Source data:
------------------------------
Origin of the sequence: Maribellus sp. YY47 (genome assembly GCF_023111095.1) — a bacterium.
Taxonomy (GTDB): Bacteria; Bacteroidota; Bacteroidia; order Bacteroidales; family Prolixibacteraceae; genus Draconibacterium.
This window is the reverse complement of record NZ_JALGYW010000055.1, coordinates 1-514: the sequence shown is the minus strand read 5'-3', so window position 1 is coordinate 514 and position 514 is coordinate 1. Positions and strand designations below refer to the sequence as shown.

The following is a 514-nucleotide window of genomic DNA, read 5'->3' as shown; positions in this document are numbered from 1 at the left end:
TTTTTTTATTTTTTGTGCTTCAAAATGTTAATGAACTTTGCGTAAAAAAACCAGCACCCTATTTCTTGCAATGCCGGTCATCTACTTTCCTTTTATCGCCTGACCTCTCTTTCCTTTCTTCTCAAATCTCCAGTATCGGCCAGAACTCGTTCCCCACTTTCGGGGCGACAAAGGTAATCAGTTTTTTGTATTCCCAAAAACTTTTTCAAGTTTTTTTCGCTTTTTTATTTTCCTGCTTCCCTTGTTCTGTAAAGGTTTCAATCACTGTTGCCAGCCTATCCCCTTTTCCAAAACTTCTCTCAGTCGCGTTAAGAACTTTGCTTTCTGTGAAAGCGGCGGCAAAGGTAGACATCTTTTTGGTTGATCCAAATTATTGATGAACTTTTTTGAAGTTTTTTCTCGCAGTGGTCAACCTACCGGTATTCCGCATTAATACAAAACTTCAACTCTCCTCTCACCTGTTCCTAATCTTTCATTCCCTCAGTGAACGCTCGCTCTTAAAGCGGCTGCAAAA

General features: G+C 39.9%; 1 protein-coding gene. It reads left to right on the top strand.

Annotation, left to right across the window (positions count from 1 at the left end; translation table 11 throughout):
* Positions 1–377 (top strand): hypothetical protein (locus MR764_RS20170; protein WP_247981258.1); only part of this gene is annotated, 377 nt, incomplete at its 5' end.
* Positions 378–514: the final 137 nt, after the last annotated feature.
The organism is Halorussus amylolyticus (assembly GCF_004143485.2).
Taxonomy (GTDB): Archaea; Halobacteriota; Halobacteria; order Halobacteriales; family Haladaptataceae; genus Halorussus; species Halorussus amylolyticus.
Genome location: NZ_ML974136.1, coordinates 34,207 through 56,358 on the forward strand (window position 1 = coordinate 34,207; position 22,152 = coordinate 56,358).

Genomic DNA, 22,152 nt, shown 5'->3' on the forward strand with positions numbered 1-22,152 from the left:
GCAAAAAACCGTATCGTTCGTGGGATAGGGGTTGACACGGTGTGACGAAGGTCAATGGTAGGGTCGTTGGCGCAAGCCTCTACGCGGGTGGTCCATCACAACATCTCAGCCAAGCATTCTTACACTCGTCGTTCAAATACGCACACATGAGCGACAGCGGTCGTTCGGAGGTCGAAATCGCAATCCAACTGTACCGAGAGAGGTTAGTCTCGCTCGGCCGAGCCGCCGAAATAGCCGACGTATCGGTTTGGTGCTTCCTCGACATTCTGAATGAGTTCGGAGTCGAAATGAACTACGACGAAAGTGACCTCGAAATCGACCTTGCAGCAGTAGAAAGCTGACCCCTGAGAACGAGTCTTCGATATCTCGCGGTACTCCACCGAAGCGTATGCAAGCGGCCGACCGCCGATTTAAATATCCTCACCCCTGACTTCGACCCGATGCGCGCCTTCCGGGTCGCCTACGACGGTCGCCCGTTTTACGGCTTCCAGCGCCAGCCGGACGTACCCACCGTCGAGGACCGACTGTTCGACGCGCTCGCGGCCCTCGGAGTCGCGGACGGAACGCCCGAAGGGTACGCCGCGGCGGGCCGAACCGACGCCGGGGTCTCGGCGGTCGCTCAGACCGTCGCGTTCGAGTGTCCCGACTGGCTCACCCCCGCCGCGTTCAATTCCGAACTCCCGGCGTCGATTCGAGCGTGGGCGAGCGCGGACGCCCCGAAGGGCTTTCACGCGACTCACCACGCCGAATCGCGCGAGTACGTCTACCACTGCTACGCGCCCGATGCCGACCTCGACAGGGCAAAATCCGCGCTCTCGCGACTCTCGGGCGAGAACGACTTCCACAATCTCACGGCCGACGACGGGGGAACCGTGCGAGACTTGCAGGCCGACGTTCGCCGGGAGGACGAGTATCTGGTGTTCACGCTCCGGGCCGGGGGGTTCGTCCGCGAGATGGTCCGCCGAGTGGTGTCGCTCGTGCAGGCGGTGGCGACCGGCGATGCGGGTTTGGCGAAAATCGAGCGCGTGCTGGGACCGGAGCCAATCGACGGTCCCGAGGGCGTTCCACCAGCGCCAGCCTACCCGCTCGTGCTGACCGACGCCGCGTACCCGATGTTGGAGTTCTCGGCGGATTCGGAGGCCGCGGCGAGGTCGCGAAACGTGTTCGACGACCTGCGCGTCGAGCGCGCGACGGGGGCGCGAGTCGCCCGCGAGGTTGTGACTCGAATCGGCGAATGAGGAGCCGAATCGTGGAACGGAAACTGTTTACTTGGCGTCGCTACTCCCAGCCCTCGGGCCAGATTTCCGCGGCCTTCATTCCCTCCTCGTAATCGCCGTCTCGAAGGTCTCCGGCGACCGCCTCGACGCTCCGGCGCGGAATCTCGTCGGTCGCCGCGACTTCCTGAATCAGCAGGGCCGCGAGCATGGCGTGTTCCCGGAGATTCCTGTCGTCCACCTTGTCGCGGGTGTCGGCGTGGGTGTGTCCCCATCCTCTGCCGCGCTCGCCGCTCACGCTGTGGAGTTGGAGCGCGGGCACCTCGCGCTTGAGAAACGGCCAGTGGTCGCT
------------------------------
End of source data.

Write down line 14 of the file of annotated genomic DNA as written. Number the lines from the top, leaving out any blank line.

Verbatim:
GCAAAAAACCGTATCGTTCGTGGGATAGGGGTTGACACGGTGTGACGAAGGTCAATGGTAGGGTCGTTGGCGCAAGCCTCTACGCGGGTGGTCCATCACAACATCTCAGCCAAGCATTCTTACACTCGTCGTTCAAATACGCACACATGAGCGACAGCGGTCGTTCGGAGGTCGAAATCGCAATCCAACTGTACCGAGAGAGGTTAGTCTCGCTCGGCCGAGCCGCCGAAATAGCCGACGTATCGGTTTGGTGCTTCCTCGACATTCTGAATGAGTTCGGAGTCGAAATGAACTACGACGAAAGTGACCTCGAAATCGACCTTGCAGCAGTAGAAAGCTGACCCCTGAGAACGAGTCTTCGATATCTCGCGGTACTCCACCGAAGCGTATGCAAGCGGCCGACCGCCGATTTAAATATCCTCACCCCTGACTTCGACCCGATGCGCGCCTTCCGGGTCGCCTACGACGGTCGCCCGTTTTACGGCTTCCAGCGCCAGCCGGACGTACCCACCGTCGAGGACCGACTGTTCGACGCGCTCGCGGCCCTCGGAGTCGCGGACGGAACGCCCGAAGGGTACGCCGCGGCGGGCCGAACCGACGCCGGGGTCTCGGCGGTCGCTCAGACCGTCGCGTTCGAGTGTCCCGACTGGCTCACCCCCGCCGCGTTCAATTCCGAACTCCCGGCGTCGATTCGAGCGTGGGCGAGCGCGGACGCCCCGAAGGGCTTTCACGCGACTCACCACGCCGAATCGCGCGAGTACGTCTACCACTGCTACGCGCCCGATGCCGACCTCGACAGGGCAAAATCCGCGCTCTCGCGACTCTCGGGCGAGAACGACTTCCACAATCTCACGGCCGACGACGGGGGAACCGTGCGAGACTTGCAGGCCGACGTTCGCCGGGAGGACGAGTATCTGGTGTTCACGCTCCGGGCCGGGGGGTTCGTCCGCGAGATGGTCCGCCGAGTGGTGTCGCTCGTGCAGGCGGTGGCGACCGGCGATGCGGGTTTGGCGAAAATCGAGCGCGTGCTGGGACCGGAGCCAATCGACGGTCCCGAGGGCGTTCCACCAGCGCCAGCCTACCCGCTCGTGCTGACCGACGCCGCGTACCCGATGTTGGAGTTCTCGGCGGATTCGGAGGCCGCGGCGAGGTCGCGAAACGTGTTCGACGACCTGCGCGTCGAGCGCGCGACGGGGGCGCGAGTCGCCCGCGAGGTTGTGACTCGAATCGGCGAATGAGGAGCCGAATCGTGGAACGGAAACTGTTTACTTGGCGTCGCTACTCCCAGCCCTCGGGCCAGATTTCCGCGGCCTTCATTCCCTCCTCGTAATCGCCGTCTCGAAGGTCTCCGGCGACCGCCTCGACGCTCCGGCGCGGAATCTCGTCGGTCGCCGCGACTTCCTGAATCAGCAGGGCCGCGAGCATGGCGTGTTCCCGGAGATTCCTGTCGTCCACCTTGTCGCGGGTGTCGGCGTGGGTGTGTCCCCATCCTCTGCCGCGCTCGCCGCTCACGCTGTGGAGTTGGAGCGCGGGCACCTCGCGCTTGAGAAACGGCCAGTGGTCGCT